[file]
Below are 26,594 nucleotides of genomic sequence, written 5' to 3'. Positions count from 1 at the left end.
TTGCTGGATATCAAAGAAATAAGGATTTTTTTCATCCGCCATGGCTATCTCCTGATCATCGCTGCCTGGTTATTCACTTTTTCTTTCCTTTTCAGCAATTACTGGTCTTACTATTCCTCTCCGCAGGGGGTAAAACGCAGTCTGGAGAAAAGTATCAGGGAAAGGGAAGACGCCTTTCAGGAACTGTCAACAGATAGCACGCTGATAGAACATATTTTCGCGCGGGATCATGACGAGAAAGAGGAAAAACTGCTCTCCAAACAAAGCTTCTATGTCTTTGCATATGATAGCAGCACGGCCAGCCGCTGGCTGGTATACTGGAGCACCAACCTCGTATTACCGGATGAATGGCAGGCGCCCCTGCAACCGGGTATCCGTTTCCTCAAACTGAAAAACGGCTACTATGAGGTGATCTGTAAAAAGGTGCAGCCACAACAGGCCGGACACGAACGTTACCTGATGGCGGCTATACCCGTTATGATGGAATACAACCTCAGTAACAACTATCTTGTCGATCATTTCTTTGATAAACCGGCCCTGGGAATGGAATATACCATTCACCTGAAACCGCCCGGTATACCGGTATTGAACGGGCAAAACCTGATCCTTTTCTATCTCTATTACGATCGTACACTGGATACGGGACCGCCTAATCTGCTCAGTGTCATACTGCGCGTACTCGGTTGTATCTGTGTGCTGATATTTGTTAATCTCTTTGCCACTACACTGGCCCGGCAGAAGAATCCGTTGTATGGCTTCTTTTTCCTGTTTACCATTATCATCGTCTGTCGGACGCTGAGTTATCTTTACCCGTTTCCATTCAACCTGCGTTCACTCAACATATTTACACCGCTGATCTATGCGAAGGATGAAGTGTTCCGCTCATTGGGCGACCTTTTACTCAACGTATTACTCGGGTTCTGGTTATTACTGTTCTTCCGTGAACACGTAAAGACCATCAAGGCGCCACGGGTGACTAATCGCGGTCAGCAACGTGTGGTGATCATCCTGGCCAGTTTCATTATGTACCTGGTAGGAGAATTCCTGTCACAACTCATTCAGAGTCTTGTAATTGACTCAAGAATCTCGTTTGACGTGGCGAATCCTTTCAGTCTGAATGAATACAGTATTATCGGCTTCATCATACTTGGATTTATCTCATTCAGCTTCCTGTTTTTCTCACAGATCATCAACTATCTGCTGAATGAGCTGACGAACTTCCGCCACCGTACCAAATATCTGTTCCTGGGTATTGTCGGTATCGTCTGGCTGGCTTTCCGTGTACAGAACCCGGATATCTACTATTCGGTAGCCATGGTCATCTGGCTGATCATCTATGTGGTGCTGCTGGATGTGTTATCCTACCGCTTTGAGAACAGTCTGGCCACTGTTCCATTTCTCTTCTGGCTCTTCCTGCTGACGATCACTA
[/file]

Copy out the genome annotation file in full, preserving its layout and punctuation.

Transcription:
Below are 26,594 nucleotides of genomic sequence, written 5' to 3'. Positions count from 1 at the left end.
TTGCTGGATATCAAAGAAATAAGGATTTTTTTCATCCGCCATGGCTATCTCCTGATCATCGCTGCCTGGTTATTCACTTTTTCTTTCCTTTTCAGCAATTACTGGTCTTACTATTCCTCTCCGCAGGGGGTAAAACGCAGTCTGGAGAAAAGTATCAGGGAAAGGGAAGACGCCTTTCAGGAACTGTCAACAGATAGCACGCTGATAGAACATATTTTCGCGCGGGATCATGACGAGAAAGAGGAAAAACTGCTCTCCAAACAAAGCTTCTATGTCTTTGCATATGATAGCAGCACGGCCAGCCGCTGGCTGGTATACTGGAGCACCAACCTCGTATTACCGGATGAATGGCAGGCGCCCCTGCAACCGGGTATCCGTTTCCTCAAACTGAAAAACGGCTACTATGAGGTGATCTGTAAAAAGGTGCAGCCACAACAGGCCGGACACGAACGTTACCTGATGGCGGCTATACCCGTTATGATGGAATACAACCTCAGTAACAACTATCTTGTCGATCATTTCTTTGATAAACCGGCCCTGGGAATGGAATATACCATTCACCTGAAACCGCCCGGTATACCGGTATTGAACGGGCAAAACCTGATCCTTTTCTATCTCTATTACGATCGTACACTGGATACGGGACCGCCTAATCTGCTCAGTGTCATACTGCGCGTACTCGGTTGTATCTGTGTGCTGATATTTGTTAATCTCTTTGCCACTACACTGGCCCGGCAGAAGAATCCGTTGTATGGCTTCTTTTTCCTGTTTACCATTATCATCGTCTGTCGGACGCTGAGTTATCTTTACCCGTTTCCATTCAACCTGCGTTCACTCAACATATTTACACCGCTGATCTATGCGAAGGATGAAGTGTTCCGCTCATTGGGCGACCTTTTACTCAACGTATTACTCGGGTTCTGGTTATTACTGTTCTTCCGTGAACACGTAAAGACCATCAAGGCGCCACGGGTGACTAATCGCGGTCAGCAACGTGTGGTGATCATCCTGGCCAGTTTCATTATGTACCTGGTAGGAGAATTCCTGTCACAACTCATTCAGAGTCTTGTAATTGACTCAAGAATCTCGTTTGACGTGGCGAATCCTTTCAGTCTGAATGAATACAGTATTATCGGCTTCATCATACTTGGATTTATCTCATTCAGCTTCCTGTTTTTCTCACAGATCATCAACTATCTGCTGAATGAGCTGACGAACTTCCGCCACCGTACCAAATATCTGTTCCTGGGTATTGTCGGTATCGTCTGGCTGGCTTTCCGTGTACAGAACCCGGATATCTACTATTCGGTAGCCATGGTCATCTGGCTGATCATCTATGTGGTGCTGCTGGATGTGTTATCCTACCGCTTTGAGAACAGTCTGGCCACTGTTCCATTTCTCTTCTGGCTCTTCCTGCTGACGATCACTA